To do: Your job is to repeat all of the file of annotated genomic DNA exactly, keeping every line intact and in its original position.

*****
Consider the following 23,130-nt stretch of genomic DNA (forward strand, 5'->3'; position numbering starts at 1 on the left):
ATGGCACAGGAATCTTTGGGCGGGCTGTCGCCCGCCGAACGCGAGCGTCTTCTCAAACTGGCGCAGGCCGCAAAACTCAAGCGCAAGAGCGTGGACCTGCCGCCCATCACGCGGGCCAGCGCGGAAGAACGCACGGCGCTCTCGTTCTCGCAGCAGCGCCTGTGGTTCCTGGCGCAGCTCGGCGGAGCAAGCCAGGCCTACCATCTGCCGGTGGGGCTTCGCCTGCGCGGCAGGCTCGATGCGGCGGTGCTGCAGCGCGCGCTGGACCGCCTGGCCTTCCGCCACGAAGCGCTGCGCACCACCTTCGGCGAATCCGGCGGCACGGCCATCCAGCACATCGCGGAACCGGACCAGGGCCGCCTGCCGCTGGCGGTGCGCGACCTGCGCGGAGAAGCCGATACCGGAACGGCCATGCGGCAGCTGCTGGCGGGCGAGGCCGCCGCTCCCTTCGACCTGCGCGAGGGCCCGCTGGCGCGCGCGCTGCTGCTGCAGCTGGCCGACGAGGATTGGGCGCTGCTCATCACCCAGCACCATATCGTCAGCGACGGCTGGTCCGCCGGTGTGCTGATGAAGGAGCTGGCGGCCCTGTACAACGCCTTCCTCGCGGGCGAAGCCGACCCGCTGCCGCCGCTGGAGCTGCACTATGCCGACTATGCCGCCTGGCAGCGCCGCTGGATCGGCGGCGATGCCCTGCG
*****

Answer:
Consider the following 23,130-nt stretch of genomic DNA (forward strand, 5'->3'; position numbering starts at 1 on the left):
ATGGCACAGGAATCTTTGGGCGGGCTGTCGCCCGCCGAACGCGAGCGTCTTCTCAAACTGGCGCAGGCCGCAAAACTCAAGCGCAAGAGCGTGGACCTGCCGCCCATCACGCGGGCCAGCGCGGAAGAACGCACGGCGCTCTCGTTCTCGCAGCAGCGCCTGTGGTTCCTGGCGCAGCTCGGCGGAGCAAGCCAGGCCTACCATCTGCCGGTGGGGCTTCGCCTGCGCGGCAGGCTCGATGCGGCGGTGCTGCAGCGCGCGCTGGACCGCCTGGCCTTCCGCCACGAAGCGCTGCGCACCACCTTCGGCGAATCCGGCGGCACGGCCATCCAGCACATCGCGGAACCGGACCAGGGCCGCCTGCCGCTGGCGGTGCGCGACCTGCGCGGAGAAGCCGATACCGGAACGGCCATGCGGCAGCTGCTGGCGGGCGAGGCCGCCGCTCCCTTCGACCTGCGCGAGGGCCCGCTGGCGCGCGCGCTGCTGCTGCAGCTGGCCGACGAGGATTGGGCGCTGCTCATCACCCAGCACCATATCGTCAGCGACGGCTGGTCCGCCGGTGTGCTGATGAAGGAGCTGGCGGCCCTGTACAACGCCTTCCTCGCGGGCGAAGCCGACCCGCTGCCGCCGCTGGAGCTGCACTATGCCGACTATGCCGCCTGGCAGCGCCGCTGGATCGGCGGCGATGCCCTGCG